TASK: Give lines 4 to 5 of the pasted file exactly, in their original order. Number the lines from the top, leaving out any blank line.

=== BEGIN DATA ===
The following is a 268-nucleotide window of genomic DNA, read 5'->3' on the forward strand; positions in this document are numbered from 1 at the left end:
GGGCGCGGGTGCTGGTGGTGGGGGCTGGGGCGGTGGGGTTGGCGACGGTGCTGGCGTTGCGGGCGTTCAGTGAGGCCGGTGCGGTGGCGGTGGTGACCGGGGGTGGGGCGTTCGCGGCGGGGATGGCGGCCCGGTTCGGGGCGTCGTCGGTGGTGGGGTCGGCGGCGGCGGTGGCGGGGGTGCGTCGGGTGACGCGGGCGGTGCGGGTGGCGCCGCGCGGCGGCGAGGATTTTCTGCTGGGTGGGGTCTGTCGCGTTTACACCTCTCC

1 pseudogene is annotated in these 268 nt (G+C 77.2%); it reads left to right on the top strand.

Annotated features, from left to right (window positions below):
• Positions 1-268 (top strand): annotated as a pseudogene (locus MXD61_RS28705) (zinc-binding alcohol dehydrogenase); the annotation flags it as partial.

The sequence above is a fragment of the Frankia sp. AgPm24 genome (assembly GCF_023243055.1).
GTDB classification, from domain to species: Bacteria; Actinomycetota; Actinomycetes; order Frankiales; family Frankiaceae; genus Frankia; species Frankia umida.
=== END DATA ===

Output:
Annotated features, from left to right (window positions below):
• Positions 1-268 (top strand): annotated as a pseudogene (locus MXD61_RS28705) (zinc-binding alcohol dehydrogenase); the annotation flags it as partial.